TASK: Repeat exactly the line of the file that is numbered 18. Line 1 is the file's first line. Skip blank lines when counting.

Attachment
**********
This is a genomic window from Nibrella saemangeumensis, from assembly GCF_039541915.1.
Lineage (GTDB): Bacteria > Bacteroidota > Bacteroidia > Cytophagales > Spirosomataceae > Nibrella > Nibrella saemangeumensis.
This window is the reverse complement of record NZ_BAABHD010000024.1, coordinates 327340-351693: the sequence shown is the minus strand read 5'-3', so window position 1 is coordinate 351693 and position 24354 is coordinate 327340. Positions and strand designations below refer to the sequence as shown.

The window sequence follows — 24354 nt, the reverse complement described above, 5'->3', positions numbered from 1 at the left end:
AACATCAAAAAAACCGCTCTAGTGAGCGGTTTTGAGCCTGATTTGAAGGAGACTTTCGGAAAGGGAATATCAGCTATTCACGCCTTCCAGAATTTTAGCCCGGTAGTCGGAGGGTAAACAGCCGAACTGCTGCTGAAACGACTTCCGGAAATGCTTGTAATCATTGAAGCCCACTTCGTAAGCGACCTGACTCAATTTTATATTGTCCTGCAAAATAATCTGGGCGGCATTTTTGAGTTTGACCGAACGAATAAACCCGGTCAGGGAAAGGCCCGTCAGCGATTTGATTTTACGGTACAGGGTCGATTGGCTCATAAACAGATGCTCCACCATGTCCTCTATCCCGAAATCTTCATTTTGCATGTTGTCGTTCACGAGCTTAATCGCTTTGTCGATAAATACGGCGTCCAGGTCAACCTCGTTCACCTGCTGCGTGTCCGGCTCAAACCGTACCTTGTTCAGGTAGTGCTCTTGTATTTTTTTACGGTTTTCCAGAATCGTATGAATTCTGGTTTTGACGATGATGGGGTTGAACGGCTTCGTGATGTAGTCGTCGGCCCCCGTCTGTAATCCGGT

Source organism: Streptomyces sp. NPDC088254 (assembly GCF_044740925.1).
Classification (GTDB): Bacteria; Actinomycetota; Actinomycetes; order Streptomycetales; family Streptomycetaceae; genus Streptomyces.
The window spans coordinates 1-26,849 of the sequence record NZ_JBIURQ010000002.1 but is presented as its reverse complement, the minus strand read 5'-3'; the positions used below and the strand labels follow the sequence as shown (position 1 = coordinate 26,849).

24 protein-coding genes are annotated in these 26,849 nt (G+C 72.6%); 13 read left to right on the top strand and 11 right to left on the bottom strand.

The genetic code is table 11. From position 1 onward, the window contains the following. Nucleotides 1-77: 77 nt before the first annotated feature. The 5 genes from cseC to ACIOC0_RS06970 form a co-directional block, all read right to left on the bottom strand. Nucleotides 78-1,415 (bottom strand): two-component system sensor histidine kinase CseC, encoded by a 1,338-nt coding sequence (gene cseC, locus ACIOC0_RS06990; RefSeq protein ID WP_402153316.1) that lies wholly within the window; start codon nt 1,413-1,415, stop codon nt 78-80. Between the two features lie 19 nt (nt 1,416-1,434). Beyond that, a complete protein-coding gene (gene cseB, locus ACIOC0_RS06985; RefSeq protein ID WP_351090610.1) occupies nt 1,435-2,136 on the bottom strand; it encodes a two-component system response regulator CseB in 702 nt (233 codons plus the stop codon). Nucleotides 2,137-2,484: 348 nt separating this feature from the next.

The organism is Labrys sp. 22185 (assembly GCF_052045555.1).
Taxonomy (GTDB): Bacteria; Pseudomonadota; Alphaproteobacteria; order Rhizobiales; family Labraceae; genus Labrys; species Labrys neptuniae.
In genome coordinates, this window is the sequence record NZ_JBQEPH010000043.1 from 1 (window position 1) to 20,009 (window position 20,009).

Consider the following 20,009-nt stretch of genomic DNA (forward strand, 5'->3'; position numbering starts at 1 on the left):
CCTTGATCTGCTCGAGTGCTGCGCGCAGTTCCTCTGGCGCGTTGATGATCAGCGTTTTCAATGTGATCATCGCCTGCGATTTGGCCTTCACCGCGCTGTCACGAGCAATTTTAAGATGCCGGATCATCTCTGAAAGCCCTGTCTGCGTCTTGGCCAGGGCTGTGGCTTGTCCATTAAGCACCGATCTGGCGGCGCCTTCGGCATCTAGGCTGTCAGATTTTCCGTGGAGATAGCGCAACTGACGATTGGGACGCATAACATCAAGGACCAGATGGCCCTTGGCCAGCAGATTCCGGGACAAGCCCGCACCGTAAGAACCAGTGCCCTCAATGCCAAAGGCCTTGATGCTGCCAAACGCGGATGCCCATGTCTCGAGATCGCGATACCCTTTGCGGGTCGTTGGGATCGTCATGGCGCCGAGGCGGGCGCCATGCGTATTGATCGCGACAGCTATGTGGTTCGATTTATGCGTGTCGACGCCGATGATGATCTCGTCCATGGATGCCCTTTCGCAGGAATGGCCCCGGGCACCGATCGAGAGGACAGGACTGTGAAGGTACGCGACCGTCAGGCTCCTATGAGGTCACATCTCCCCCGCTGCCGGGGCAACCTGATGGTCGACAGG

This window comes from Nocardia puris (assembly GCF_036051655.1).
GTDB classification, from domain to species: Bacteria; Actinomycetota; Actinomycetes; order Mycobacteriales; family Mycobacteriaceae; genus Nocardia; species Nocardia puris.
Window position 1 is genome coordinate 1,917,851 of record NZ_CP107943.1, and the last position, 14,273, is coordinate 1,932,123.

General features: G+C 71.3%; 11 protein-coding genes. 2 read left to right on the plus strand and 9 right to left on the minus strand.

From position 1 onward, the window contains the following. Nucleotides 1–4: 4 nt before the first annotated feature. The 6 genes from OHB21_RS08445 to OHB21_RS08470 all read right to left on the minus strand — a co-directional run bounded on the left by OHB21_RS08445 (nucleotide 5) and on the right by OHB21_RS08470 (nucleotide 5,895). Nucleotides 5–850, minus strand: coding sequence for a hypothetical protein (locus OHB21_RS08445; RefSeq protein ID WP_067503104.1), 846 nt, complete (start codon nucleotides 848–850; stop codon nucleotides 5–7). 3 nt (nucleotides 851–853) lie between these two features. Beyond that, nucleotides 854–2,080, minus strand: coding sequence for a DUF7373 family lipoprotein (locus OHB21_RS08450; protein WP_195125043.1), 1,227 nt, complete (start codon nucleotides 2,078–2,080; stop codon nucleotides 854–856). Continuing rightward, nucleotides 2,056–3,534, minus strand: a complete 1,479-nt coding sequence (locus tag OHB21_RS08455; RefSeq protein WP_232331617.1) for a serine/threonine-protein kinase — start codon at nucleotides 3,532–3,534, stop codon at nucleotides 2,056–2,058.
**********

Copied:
Window position 1 is genome coordinate 1,917,851 of record NZ_CP107943.1, and the last position, 14,273, is coordinate 1,932,123.